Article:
A man and a woman were walking down a commercial street in Atlantic City when a cop pulled up and demanded to talk to them. The man, Aaron Bland, who had just finished hosting a boat show, refused to talk to her and continued walking with his co-worker.
That was when the cop, Juliann Schewenger, stepped out of the car and stood in their way. When Bland demanded to know what she wanted, Schewenger told him he looked like someone she was looking for, demanding his name and identification.
Sensing trouble, Bland pulled out his cell phone to begin recording.
hat was when he was attacked by several Atlantic City cops, which you can see in the video below.
Atlantic City Police Chief Henry White later told the media that the phone could have been a gun, which is why the attack was justified.
Bland ended up arrested for resisting arrest and obstruction of justice. It is still not clear whom they were looking for in the first place or if he was ever found.
“It looks like he was holding a cell phone camera while she was trying to place him under arrest,” said (Chief) White, who saw the video Monday.
“This is at night, the officer was there by herself with two people, it’s dark out and he’s pulling out a cell phone,” White said, indicating the officer could have mistaken it for a weapon.“Regardless of whether someone from the public believes they have done nothing wrong, you still have to comply with an officer’s instructions,” White said.“It’s a poor quality video on YouTube,” pointed out Sgt. Monica McMenamin, spokeswoman for the department. “He was using his cell phone to video the encounter and refusing to cooperate.”
A K-9 dog did arrive on scene, and can be heard barking toward the end of the video. As soon as the dog arrived on scene, Bland surrendered to the arrest, White said.
This is how Bland explained it on his Youtube channel:
On the night of 2-07-2015 I Aaron Bland and my Coworker Meg Jones were walking down Atlantic Avenue in Atlantic City new Jersey. A police car pulled up in front of us a female officer. later identified on the charge paperwork as Juliann Schewenger approached us. She demanded we stop and asked us to talk to her. I refused and we attempted to continue walking she stood in our way again and we stopped and asked her why she was stopping us ( I began to pull out my cellphone at that time to record the exchange) Juliann Schwenger said ” I look like someone she is looking for” I told her that I don’t look like anyone and she demanded my name and ID. I refused and when the light from my camera flashed on her She attacked me. as she was attacking me and I attempted to get away from the assault i was attacked from behind , kicked, punched and wrestled to the ground by other members of the Atlantic City Police Department who are clearly visible in the video. You can hear my coworker screaming and a police K-9 unit was also over my head jumping and barking.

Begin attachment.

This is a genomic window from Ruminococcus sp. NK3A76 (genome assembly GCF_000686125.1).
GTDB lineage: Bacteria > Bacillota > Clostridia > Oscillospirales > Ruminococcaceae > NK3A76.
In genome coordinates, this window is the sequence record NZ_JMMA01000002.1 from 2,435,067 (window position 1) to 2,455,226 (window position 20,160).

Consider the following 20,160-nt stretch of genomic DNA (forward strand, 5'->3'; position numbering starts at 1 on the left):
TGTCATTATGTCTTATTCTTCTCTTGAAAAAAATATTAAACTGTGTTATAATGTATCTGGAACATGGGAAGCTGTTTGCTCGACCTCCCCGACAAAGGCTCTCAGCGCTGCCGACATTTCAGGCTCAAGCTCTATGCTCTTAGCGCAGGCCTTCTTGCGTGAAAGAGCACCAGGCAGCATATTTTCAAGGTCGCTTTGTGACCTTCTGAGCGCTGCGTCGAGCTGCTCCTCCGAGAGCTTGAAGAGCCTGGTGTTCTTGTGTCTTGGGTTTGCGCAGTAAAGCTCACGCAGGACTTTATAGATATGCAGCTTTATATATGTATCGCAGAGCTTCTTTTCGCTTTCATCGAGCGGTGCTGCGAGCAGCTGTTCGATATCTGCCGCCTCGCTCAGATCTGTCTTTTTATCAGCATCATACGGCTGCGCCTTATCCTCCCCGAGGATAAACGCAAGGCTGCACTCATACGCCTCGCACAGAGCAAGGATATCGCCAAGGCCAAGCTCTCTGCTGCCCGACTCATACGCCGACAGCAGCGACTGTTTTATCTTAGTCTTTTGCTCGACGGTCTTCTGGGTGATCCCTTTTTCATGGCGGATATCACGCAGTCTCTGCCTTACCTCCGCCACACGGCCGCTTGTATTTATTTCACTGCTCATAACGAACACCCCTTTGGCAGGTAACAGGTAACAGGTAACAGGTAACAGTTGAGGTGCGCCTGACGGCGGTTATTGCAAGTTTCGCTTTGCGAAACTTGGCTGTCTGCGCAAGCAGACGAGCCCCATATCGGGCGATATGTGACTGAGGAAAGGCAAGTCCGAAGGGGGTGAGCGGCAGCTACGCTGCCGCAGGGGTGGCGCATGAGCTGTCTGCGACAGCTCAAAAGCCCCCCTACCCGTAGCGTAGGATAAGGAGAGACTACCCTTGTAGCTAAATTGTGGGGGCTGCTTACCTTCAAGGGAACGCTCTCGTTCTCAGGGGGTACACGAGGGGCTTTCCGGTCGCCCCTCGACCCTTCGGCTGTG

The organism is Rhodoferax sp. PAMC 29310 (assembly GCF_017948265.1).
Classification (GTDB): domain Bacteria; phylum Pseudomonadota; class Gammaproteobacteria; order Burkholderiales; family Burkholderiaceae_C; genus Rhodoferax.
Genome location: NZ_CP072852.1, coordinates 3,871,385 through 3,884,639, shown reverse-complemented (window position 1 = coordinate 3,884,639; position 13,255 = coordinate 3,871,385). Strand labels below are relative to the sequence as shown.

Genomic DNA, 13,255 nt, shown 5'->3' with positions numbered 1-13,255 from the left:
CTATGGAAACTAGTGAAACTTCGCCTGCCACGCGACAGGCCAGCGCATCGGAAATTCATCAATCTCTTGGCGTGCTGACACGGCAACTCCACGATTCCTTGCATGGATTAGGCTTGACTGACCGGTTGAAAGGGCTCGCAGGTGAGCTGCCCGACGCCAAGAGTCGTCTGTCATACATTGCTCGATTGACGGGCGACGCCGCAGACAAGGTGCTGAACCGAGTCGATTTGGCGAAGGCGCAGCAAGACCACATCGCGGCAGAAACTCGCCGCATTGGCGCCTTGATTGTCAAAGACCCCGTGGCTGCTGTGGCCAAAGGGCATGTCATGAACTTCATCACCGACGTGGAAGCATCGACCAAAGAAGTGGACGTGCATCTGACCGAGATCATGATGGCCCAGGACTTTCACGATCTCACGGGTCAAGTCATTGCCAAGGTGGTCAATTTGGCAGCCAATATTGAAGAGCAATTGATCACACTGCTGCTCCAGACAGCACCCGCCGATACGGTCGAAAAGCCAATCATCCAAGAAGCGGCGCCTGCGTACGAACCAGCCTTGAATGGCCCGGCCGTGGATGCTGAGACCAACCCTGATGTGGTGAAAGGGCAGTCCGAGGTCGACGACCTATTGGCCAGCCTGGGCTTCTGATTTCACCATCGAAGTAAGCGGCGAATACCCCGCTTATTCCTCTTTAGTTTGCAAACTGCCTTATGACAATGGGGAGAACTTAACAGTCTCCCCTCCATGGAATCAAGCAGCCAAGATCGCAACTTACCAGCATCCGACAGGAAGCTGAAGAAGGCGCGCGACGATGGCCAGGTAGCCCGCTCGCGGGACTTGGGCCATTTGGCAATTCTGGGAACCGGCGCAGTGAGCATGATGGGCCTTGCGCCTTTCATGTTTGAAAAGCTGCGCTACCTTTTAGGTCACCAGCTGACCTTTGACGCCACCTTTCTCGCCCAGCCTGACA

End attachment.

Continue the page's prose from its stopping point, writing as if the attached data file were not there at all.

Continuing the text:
All for walking down the street. We had committed no crime whatsoever.
We were in town to work at the Atlantic City Boat Show for our marketing company and I was hosting the event.
I was not under arrest at the time the officer attacked me. I was attacked. THEN I was placed under arrest after I had been attacked with absolutely no provocation.
At his December swearing-in, Police Chief Henry White addressed the excessive-force allegations and promised policies to improve the department’s image and help community relations.
“We want the public to believe in us,” said Deputy Chief Joseph Nolan, who oversees the patrol units, where the cameras will go first. “We want the public to trust us. We want the public to see we don’t have anything to hide.”
Worn on the front of the officer’s shirt, the camera is always filming video on a loop. Recording doesn’t begin until an officer hits a switch, which then records beginning 30 seconds before the button was hit. Audio starts the second it’s turned on.
Officers will receive their camera at the beginning of their shift, and announce the number they have over the radio as they do with their car and what area they’re assigned.
At the end of the shift, the officer docks the camera where it recharges and also uploads the video to online storage on the Cloud. It cannot be edited, and it tags the user whenever it’s viewed, explained Sgt. Omar Martin, who is in the department’s IT Department.
After it’s uploaded, the video is deleted from the camera to clear it for the next use. But, if the upload is interrupted, the video stays on the camera until it’s complete, explained Lt. James Sarkos, who heads the Vice Unit.
“It’s foolproof,” he added.